Prague, 10 June 2004 (RFE/RL) -- Kyrgyzstan's parliament has rejected a draft amendment proposed by President Askar Akayev that would have eliminated jail sentences for libel and slander. By a two-thirds majority, it voted that libel and slander should remain criminal offenses punishable by up to three years in prison.
Despite the law, no journalists convicted of libel or slander have actually been sentenced to prison in quite a few years. In one of the last cases, in 1997, the chief editor and a journalist from the independent newspaper "Respublika" were sentenced to 18 months in a penal colony for libeling the manager of a state company. Their sentences were suspended later that same year.
"There is a lot of animosity between the parliament, especially the opposition parliament members, and the pro-governmental media. Almost every day we have very slanderous publications against all real candidates for the forthcoming parliamentary elections and all prospective presidential aspirants."
The issue has become sensitive in the run-up to parliamentary and presidential elections due next year, in which Akaev has vowed to stand down.
Some deputies opposed to relaxing the law believe everyone should be held accountable for what he or she writes or broadcasts. Others say it would be unwise to adopt such a change so close to next year's electoral campaigns.
Omurbek Tekebaev is an opposition member of parliament from the Atameken (Motherland) Socialist Party. He says he voted against the proposal in part because most media outlets in Kyrgyzstan are under government control.
"Freedom of speech belongs not only to journalists, but also to all the people. That is why we cannot talk about journalists only. I think it is early to adopt this law. Besides that, [most of the] mass media in Kyrgyzstan is under the control of [Akaev's] family or of the government," Tekebaev said.
Natalia Ablova, director of the Kyrgyz-American Bureau for Human Rights and Rule of Law in Bishkek, explains why a great number of opposition parliamentarians voted down the proposition.
"There is a lot of animosity between the parliament, especially the opposition parliament members, and the pro-governmental media. Almost every day we have very slanderous publications against all real candidates for the forthcoming parliamentary elections and all prospective presidential aspirants," Ablova said.
Kyrgyzstan's laws on libel and slander are similar to those in the other four Central Asian republics.
Soria Blatmann works in Paris for the media watchdog group Reporters Without Borders, which seeks to eliminate jail sentences for violations of press laws. She says the decriminalization of libel and slander is a step toward democracy.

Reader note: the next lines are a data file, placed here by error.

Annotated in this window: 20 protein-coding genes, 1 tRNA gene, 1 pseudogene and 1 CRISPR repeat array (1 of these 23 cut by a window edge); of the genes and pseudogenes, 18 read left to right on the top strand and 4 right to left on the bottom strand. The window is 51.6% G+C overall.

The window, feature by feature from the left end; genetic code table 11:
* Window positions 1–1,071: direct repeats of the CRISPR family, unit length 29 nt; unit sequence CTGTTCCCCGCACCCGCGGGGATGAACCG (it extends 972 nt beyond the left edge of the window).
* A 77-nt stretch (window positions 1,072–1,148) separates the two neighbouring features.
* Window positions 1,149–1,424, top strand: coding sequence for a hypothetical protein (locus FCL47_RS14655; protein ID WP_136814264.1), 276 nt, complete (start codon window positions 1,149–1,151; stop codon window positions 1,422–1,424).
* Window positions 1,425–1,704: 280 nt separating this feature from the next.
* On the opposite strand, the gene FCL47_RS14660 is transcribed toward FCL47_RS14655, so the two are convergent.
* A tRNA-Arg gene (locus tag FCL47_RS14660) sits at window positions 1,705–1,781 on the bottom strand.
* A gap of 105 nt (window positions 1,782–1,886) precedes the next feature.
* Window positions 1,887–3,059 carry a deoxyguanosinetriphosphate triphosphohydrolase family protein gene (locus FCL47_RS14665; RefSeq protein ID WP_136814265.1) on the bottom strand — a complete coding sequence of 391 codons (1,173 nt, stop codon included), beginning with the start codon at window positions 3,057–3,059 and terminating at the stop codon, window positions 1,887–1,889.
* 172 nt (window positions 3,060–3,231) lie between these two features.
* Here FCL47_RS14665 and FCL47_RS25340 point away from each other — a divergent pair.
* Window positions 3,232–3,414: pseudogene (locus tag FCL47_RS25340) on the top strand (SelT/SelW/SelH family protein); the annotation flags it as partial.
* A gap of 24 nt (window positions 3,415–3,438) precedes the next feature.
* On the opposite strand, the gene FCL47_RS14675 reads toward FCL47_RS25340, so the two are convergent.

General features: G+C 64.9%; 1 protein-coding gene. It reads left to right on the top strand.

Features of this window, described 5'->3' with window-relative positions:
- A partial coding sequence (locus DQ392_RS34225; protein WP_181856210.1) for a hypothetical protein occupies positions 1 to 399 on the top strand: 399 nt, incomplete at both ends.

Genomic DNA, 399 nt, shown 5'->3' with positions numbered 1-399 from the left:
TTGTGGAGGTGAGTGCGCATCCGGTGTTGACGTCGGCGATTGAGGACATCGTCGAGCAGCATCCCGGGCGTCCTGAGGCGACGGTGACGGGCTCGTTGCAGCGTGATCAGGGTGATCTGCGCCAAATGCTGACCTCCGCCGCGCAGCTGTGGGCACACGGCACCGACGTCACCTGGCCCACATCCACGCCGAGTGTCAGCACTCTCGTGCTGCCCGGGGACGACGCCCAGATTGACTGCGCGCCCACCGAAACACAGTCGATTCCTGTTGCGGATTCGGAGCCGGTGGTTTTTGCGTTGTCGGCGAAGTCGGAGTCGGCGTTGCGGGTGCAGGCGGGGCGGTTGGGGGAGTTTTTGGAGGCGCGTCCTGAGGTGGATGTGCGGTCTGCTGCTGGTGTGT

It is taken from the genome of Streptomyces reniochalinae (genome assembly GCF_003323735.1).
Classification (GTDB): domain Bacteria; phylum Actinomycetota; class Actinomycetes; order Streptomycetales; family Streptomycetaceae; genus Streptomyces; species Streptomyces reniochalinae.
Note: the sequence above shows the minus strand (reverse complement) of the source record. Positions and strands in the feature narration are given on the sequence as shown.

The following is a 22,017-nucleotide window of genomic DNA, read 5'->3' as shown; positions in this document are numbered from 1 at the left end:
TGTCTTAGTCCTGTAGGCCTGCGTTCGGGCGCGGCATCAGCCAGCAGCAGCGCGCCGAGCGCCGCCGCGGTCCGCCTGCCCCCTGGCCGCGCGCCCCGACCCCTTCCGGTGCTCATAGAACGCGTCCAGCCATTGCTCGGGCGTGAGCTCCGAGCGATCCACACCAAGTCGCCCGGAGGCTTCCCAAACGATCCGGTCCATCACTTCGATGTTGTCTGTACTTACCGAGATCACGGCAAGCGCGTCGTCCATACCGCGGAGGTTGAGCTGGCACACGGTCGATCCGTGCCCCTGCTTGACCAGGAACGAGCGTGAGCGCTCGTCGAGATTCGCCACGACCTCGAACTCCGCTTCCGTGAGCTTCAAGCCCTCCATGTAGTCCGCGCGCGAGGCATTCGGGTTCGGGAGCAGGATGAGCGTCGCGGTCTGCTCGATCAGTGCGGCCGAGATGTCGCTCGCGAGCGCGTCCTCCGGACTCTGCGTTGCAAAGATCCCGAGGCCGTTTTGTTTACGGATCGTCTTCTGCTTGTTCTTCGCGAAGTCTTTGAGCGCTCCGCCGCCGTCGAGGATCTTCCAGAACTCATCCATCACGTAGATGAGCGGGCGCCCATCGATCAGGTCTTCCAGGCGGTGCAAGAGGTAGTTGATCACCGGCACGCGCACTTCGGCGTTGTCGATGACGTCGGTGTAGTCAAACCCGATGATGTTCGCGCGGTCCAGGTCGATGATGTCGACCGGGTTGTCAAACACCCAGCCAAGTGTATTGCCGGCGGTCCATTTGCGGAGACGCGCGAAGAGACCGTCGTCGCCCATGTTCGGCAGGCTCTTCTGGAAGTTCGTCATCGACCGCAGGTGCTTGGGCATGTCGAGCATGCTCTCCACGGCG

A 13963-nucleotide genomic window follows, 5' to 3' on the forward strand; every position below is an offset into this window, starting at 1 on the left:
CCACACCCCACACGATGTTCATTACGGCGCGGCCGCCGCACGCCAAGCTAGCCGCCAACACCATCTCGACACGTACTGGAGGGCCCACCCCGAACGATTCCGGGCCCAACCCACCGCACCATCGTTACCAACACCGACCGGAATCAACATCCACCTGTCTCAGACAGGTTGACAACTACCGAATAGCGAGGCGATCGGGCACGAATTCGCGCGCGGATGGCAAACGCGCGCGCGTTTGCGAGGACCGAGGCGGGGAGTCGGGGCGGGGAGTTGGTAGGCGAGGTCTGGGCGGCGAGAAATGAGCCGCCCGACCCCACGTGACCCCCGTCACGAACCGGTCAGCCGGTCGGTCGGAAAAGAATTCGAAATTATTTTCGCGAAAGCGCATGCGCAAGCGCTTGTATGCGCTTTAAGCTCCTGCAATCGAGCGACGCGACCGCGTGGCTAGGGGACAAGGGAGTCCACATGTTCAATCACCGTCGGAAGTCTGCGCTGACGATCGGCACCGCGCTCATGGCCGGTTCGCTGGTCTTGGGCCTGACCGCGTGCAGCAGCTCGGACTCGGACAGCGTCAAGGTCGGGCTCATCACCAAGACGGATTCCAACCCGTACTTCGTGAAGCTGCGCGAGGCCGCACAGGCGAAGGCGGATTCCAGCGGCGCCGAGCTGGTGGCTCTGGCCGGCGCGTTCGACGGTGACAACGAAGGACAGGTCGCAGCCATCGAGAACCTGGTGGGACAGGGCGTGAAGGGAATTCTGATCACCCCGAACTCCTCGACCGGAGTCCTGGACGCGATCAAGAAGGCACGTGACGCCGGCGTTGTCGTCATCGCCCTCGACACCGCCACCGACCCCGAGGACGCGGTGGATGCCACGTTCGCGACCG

"In accordance with the recommendations of the Organization for Security and Cooperation in Europe, or OSCE, and the recommendation of the United Nations, it is not conceivable that in a democratic country a journalist is imprisoned simply because he wrote an article -- whatever the article. Former Soviet [republics] and East European countries must follow these European standards, even though at the very heart of the European Union some countries have maintained jail sentences for libel, such as Italy," Blatmann says.
In February, an Italian court sentenced journalist Massimiliano Melilli to 18 months in prison and ordered him to pay a 100,000 euro ($121,054) fine for defaming the wife of the mayor of Trieste.
The Kyrgyz parliament also rejected (8 June) a draft amendment that would have required those seeking damages for libel and slander to first pay a fee equal to 5 percent of the amount sought. The purpose was to discourage frivolous lawsuits.
Some deputies said they voted against this particular amendment because it would have favored wealthy plaintiffs and prevented common citizens from seeking justice.
Some deputies in favor of the amendment noted that independent journalists and media outlets are frequently targeted in such lawsuits.
Many independent newspapers in Kyrgyzstan have gone bankrupt after courts ruled against them in libel cases and issued large fines. Officials have filed lawsuits against media outlets that have sought to publicize evidence of high-level corruption in the impoverished republic.
Beken Nazaraliyev is editor in chief of the independent newspaper "Jangy Ordo" ("New Horde"). His previous publication, "Kyrgyz Ordo," went bankrupt last year after it was ordered to pay a fine of more than $8,000.
Nazaraliyev explains why a majority of deputies voted against the second amendment.
"Because a majority of deputies do not have clean pasts. They are afraid of that. Fines are hitting newspapers very hard. We experienced that when we were sued twice and forced to close down our newspaper because we couldn't pay a large sum of money. [Some deputies] are trying to close down independent outlets through fines, with the help of the judiciary system," Nazaraliyev says.
It is expected the Kyrgyz parliament will not debate the two proposals again before parliamentary elections scheduled for February 2005.
(Tyntchtykbek Tchoroyev, director of RFE/RL's Kyrgyz Service, contributed to this report.)